Tag Archives: fiction

Sara Paretsky — Shell Game

I enjoyed this book, but I’m not quite sure why.

The characters were not very likeable, even the protagonist, V.I. (Vic) Warshawski, PI and lawyer. If I had read the numerous previous novels about her, maybe I would have connected more with her. She grew on me as the story progressed, but she was scattered, running around acting without thinking, almost always angry at the world and at most people. Many of her questions could have been answered by her “friends” in law enforcement instead of illegally breaking into homes or business offices.

The plot was helter-skelter. Vic had two clients—a friend’s nephew who was a person of interest in a murder because his name and phone number were found on the victim and Vic’s ex-husband’s niece who was looking for her missing sister. Even though the cases appeared to have nothing to do with each other, they became offshoots of the same crime.

Spoiler alert. I’m disappointedwith the ending. Vic’s ex, whom she despised, was one of the bad guys, but she didn’t turn him in.

Preston & Child — The Pharaoh Key

Gideon Crew and Manuel Garza have been dumped by their boss as he shuts down his company without notice. On their way out the door, they discover a computer has solved the translation to an ancient disk. But the translation is in code. When they finally break the code, it turns out to be a map to a remote corner of the Egyptian desert. With only a few months to live, Gideon has nothing to lose, and Garza is hoping to find lost treasure as payment for the years he has given his employer. A lack of guides who are willing to travel to the prohibited region forces them to join a camel caravan with archeologist/geologist/Egyptologist Imogen Blackburn.

Their journey is full of pitfalls and perils, from escaping a sinking ferry in the Red Sea, to being abandoned in the desert without supplies or camels, to the threat of beheading by a tribe of natives…

Reading this made me feel like I was living through an Indiana Jones movie. A true action/adventure book.

John Grisham — The Rooster Bar

Four students in their last year at a for-profit law school are in debt to the tune of approximately $200,000 each. One of the student’s does extensive research on the school and finds that not only do half the students fail the bar after graduation, but even less find jobs in the legal profession. He also finds that one person, through various shell corporations, owns several law schools plus interest in financial institutions holding student loans and a corrupt bank. Unstable and seeing no way out of his dilemma, he commits suicide. The remaining three in the group drop out of law school and proceed to find ways to scam the scammers.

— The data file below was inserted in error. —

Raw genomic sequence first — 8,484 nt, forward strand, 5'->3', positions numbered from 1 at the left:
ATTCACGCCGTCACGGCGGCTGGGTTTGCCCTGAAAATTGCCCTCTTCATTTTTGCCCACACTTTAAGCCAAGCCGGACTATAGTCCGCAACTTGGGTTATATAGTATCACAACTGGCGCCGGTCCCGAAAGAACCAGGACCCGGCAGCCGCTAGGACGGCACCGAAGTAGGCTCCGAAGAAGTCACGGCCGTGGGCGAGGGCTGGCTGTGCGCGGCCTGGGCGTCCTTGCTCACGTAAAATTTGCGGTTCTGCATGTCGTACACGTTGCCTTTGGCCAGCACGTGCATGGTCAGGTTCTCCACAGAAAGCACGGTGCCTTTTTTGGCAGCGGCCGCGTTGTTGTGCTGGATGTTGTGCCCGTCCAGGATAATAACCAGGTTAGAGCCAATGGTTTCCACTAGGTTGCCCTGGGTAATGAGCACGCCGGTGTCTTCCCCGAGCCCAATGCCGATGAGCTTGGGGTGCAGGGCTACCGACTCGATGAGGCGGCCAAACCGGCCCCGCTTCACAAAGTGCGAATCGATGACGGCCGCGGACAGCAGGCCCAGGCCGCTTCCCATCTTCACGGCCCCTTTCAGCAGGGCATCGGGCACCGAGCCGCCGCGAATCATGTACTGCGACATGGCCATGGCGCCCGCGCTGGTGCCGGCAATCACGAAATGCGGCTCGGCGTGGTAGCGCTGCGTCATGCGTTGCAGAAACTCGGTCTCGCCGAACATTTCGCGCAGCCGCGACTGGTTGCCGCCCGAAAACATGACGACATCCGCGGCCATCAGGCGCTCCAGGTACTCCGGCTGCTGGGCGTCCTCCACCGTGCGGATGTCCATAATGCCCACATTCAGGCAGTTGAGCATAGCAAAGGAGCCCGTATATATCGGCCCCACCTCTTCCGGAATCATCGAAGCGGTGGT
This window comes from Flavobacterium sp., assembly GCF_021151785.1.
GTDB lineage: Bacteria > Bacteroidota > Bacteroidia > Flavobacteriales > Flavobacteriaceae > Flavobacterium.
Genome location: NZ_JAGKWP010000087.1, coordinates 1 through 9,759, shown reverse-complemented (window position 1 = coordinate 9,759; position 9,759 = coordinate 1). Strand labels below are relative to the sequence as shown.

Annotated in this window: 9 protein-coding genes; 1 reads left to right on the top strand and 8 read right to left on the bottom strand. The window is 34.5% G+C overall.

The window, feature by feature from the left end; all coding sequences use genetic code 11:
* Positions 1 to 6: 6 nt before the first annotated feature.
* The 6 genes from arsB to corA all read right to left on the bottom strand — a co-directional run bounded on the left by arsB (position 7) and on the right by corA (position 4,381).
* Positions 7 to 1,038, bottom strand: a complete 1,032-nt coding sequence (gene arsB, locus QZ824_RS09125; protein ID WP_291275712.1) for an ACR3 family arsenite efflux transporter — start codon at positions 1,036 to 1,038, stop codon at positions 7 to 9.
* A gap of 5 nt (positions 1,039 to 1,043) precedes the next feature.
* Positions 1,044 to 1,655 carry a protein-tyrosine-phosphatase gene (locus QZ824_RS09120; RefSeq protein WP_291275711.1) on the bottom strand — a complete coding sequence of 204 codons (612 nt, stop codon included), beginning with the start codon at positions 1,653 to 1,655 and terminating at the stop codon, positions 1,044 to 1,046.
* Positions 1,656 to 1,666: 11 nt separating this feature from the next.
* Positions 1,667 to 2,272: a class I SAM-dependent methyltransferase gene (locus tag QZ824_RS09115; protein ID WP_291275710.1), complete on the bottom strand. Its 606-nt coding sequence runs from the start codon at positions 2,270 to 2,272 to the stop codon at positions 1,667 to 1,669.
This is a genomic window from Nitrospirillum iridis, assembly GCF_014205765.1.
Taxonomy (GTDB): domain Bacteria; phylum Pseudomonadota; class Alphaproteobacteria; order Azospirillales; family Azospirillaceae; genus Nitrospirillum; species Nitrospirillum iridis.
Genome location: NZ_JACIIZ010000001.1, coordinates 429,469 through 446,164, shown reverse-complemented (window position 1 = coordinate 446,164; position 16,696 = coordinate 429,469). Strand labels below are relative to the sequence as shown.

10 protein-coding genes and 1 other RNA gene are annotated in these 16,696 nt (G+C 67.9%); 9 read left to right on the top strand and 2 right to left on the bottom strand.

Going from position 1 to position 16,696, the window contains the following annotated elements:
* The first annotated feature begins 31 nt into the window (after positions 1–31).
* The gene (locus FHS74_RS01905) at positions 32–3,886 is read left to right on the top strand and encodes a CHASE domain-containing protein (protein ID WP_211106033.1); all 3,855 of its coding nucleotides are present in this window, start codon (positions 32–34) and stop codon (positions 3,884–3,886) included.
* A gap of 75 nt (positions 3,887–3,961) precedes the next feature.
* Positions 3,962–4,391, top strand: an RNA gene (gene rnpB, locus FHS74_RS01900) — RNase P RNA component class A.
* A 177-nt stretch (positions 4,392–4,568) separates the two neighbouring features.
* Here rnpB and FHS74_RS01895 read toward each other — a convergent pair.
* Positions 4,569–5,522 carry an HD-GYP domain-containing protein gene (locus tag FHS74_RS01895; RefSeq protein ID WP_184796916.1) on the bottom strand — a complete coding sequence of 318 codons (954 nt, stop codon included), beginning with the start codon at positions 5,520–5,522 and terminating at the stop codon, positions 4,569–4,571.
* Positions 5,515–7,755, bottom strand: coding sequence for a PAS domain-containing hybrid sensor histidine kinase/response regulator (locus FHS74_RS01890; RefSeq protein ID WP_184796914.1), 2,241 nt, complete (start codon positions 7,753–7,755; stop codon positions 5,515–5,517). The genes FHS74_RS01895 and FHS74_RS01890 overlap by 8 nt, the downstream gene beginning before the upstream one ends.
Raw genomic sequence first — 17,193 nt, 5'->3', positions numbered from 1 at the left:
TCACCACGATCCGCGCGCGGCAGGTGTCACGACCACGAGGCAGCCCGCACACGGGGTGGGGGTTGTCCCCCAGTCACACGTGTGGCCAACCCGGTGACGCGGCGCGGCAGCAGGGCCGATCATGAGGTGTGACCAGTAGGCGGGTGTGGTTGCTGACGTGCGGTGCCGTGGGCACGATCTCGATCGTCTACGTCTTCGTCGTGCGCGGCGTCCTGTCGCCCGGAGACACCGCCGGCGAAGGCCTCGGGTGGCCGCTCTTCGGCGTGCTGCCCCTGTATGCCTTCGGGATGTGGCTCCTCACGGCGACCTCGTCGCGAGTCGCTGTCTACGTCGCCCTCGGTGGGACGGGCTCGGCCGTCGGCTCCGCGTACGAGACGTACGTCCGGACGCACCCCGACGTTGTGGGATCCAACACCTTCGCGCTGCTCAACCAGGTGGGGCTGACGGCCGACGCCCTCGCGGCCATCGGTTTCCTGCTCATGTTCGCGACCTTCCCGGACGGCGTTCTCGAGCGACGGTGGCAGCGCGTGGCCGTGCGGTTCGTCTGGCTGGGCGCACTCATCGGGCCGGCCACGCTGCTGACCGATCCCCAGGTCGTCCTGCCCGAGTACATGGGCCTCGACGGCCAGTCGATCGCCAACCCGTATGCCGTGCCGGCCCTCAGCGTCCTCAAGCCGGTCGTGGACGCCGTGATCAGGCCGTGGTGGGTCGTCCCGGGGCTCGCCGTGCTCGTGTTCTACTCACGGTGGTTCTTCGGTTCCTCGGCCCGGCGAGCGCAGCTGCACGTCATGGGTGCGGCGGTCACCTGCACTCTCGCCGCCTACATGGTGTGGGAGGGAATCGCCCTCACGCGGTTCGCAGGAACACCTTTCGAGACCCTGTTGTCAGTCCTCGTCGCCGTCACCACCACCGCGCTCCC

This makes it seem to be a depressing story, but it’s not. It’s an entertaining tale about young people trying to beat the system that’s stacked against them.

If you want to know more about the real law school rip-offs, read this story from The Atlantic: The Law-School Scam.

This was a much better story than The Reckoning, which was the last Grisham novel I read.

Jude Deveraux — A Willing Murder

This novel is a cozy murder mystery with a dash of chick flick, some romance, some humor, some family saga, and a lot of small town gossip and rumor. Realtor Kate Medlar moves to Lachlan, Florida and stays in an old mansion with her aunt Sara Medlar, romance novelist, and Sara’s friend Jake Wyatt, builder. When a tree falls over in the back yard of a house Jake is remodeling, the unlikely trio of sleuths find the bones of two women in the roots of the tree.

I did figure out the villains in the story long before the end. And I could see that Deveraux left relationships to be explored in the next book.

The novel is a well-written, quick and easy read with believable, lively characters and small town dynamics.

Walter Mosley — Charcoal Joe

Mosley writes classic hard-boiled PI fiction. We ride along with Easy Rawlins as he tries to prove a young black man’s innocence who was in the wrong place at the wrong time and to help others solve their problems along the way. One of those problems is to hide an African king who has married Easy’s ex-girlfriend in order to immigrate to the States and escape those from his home country who want to kill him.

The excellent writing pulls you into the dark side of LA and the characters are interesting and believable. Charcoal Joe is one of those books that kept me up into the middle of the night.

Jonathan and Jesse Kellerman — A Measure of Darkness

Often when two writers collaborate, I can feel the change of voice between scenes and/or characters. But this father and son team work together so seamlessly, the novel reads as if there is only one author.

A Measure of Darkness is a police procedural with Deputy Coroner Clay Edison following up on the victims of a wild party gone awry. Gunshots killed three people, one a child sleeping in a house across the street from the party. A car trying to escape the chaos runs over and kills a fourth victim. When searching the property, Edison and Detective Nwodo find a woman strangled and stuffed into a gardening shed. The story follows Edison and Nwodo as they try to track down the family of the woman killed by the car and to find the identity of the woman in the shed (and of course, who killed her).